In spite of the crises that China faces, it still possesses some tremendous advantages. There are potentially huge dividends from China’s domestic investments, totaling 48% in recent years compared to a meager 16% in the United States (A Bubble in Pessimism, The Economist). These investments, one could argue may lead to increased domestic spending, foreign investment, and increased productivity in the years to come. Additionally, China has made valuable economic and political investments abroad, buying stakes in treasuries and companies in the United States and in Europe. The successes of SOE’s, State Owned Enterprises, are also cited as sources of economic viability. Corporations such as Huawei, Lenovo, and Alibaba are international brands with the potential to attract continued investment and revenue to the PRC. These investments and valuable corporate holdings could be seen as reliable sources of economic viability.

This viability quickly comes into question when one examines these advantage’s potential effects on their economy. China’s investment percentage is impressive, but it remains unclear how effective these investments will prove to be. True, the investments made in the economies of Europe, the US and Africa will likely pay out, but it is unclear what these dividends will be in relation to the impending costs that China will confront in the coming years. The costs that China will face relating to environmental regulation, a shrinking labor pool, and a growing housing bubble are astronomical compared to the meager trillions of dollars invested in foreign treasuries. As for domestic development, while any economists would agree that government investments in infrastructure could pay dividends, not all domestic investments prove productive. Many of their investments have been made into projects of questionable soundness, meaning only a portion of China’s 48% investment rate is really being put to work. China’s huge investments into high-speed trains and into new special economic zones have been incredibly costly, and it remains unclear if these investments will yield gains. Tieling, a new city that cost the Communist party billions of yuan to construct remains a ghost town, and many of its high-speed trains are far from capacity due to the exorbitant fares that few Chinese citizens can afford.

China’s SOE’s do represent impressive corporate successes that could provide national revenue in the years to come, but their success are dependent upon discriminant economic policies. Much of the reason that China has been able to foster the growth of its SOE’s has been due to economic policies that deprive citizens of discretionary income. With bank interest rates well below inflation rates and very few safe ways for less affluent Chinese citizens to invest, many are seeing their real worth decline as the Communist Party benefits from an inflation tax. The Economist describes this trend, “Because the government sets an interest-rate ceiling on deposits, the banks underpay depositors and undercharge corporate borrowers—in effect, a tax on household savers and a subsidy for state business” (A Bubble in Pessimism, The Economist). China’s lending systems while very open to SOE’s and government-sanctioned businesses, are inaccessible to common citizens, which makes increased domestic spending from local entrepreneurship or purchases made with borrowed funds nearly impossible. Until China restructures its lending systems to empower its citizens financially in the same way it has empowered its SOE’s, its economy will not see its domestic spending reach that of more developed OECD countries, a critical step towards economic supremacy.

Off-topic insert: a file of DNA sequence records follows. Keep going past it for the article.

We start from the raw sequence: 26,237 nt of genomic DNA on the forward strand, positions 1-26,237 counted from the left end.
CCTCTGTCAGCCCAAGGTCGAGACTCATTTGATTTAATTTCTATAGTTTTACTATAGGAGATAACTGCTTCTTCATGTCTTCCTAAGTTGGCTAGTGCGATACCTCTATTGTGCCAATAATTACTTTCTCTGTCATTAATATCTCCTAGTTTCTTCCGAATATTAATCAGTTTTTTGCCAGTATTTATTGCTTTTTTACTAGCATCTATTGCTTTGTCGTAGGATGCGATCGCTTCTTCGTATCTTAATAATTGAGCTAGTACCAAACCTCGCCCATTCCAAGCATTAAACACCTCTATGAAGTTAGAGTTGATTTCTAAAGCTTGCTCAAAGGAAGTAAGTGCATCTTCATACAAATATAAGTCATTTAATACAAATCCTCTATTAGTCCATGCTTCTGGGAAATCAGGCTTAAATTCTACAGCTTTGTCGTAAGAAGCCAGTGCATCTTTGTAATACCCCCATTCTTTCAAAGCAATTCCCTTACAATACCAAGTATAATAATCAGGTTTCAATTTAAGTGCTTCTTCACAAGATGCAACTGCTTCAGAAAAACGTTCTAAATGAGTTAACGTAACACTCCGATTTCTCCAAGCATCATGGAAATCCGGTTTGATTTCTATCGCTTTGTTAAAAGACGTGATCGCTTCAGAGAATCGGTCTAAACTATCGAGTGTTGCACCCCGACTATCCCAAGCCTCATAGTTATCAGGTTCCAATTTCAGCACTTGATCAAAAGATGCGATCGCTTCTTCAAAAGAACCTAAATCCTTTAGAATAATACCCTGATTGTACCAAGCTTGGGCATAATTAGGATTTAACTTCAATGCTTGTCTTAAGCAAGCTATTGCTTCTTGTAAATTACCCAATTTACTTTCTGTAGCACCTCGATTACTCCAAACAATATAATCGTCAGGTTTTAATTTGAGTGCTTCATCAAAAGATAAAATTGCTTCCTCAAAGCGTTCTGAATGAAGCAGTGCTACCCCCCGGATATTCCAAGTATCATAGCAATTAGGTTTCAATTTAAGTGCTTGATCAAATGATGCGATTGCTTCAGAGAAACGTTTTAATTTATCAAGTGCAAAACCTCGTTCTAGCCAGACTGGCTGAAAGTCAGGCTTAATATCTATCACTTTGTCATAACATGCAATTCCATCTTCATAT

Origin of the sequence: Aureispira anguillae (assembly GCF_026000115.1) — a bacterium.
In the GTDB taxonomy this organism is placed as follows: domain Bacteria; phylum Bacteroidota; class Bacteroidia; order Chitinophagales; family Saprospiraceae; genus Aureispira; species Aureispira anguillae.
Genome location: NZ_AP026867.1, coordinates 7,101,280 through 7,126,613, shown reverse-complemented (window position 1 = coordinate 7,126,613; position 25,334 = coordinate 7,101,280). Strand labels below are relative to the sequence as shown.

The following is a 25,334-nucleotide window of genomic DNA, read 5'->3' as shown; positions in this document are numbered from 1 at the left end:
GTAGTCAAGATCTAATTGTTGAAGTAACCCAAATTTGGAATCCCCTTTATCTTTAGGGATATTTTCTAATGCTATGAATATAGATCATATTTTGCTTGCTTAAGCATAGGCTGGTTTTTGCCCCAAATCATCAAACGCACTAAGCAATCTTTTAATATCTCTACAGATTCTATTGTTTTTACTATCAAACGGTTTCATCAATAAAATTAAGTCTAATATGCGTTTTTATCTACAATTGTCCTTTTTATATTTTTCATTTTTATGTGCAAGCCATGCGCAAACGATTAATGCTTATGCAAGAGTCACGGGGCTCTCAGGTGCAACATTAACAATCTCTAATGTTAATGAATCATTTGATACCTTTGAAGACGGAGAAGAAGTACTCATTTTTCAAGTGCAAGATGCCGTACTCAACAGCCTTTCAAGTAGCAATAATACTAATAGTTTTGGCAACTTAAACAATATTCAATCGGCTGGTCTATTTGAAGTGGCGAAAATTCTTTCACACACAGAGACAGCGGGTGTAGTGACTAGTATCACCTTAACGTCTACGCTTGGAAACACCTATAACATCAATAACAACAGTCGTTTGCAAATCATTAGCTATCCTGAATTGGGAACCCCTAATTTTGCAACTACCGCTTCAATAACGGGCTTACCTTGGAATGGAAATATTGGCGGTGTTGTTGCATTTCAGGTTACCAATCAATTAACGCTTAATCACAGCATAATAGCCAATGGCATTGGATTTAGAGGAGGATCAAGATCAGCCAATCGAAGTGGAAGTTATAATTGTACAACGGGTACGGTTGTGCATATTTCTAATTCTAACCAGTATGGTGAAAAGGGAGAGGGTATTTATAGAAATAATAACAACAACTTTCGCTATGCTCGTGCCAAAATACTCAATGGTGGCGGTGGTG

China’s resurgence as an economic power in decades to come is unlikely, but what remains unwavering is its people’s resolve to reclaim their country’s status as a world power. China’s name in Mandarin is zhōngguó, meaning middle country, an origin tied to its people’s belief that their country has always been destined to rule the world as the middle kingdom. It is this belief that many credit for their ceaseless drive for economic, political and economic empowerment. This drive for economic resurgence is not something that will decline amidst impending economic downturns. China is certainly in a weaker position in terms of economic prospects than it was a decade ago, but there is still a chance for China to overcome its impending crises over the next century and rebound stronger than ever. Such a rebound, however, will require the perseverance of China’s leaders and populous through what will undoubtedly be a tumultuous and economically challenging period. If the People’s Republic of China manages such a feat it will truly have earned its status as the middle kingdom.

Sources Cited
Drench, Peter. “History of China.” History of China. Phillips Academy Andover. Samuel Phillips Hall, Andover, Massachusetts. 3 Oct. 2010. Lecture.
Rattner, Steven . “China’s Optimistic Economy –” The New York Times – Breaking News, World News & Multimedia. Web. 9 Oct. 2013. <;.
Fallows, James. “Air Emergency: Beijing – James Fallows – The Atlantic.” The Atlantic — News and analysis on politics, business, culture, technology, national, international, and life – Web. 9 Oct. 2013. <;.
Qi, Liyan. “China’s Economists Find Local Debt, Property Market Worrisome – China Real Time Report – WSJ.” WSJ Blogs – WSJ. Web. 9 Oct. 2013. <;.
“China’s price-to-rent ratio suggests bubble: study| Reuters.” Business & Financial News, Breaking US & International News | Web. 9 Oct. 2013. <;.
“The economy: A bubble in pessimism | The Economist.” The Economist – World News, Politics, Economics, Business & Finance. Web. 9 Oct. 2013. <;.

Image | This entry was posted in Uncategorized. Bookmark the permalink.

Leave a Reply

Fill in your details below or click an icon to log in: Logo

You are commenting using your account. Log Out /  Change )

Google+ photo

You are commenting using your Google+ account. Log Out /  Change )

Twitter picture

You are commenting using your Twitter account. Log Out /  Change )

Facebook photo

You are commenting using your Facebook account. Log Out /  Change )


Connecting to %s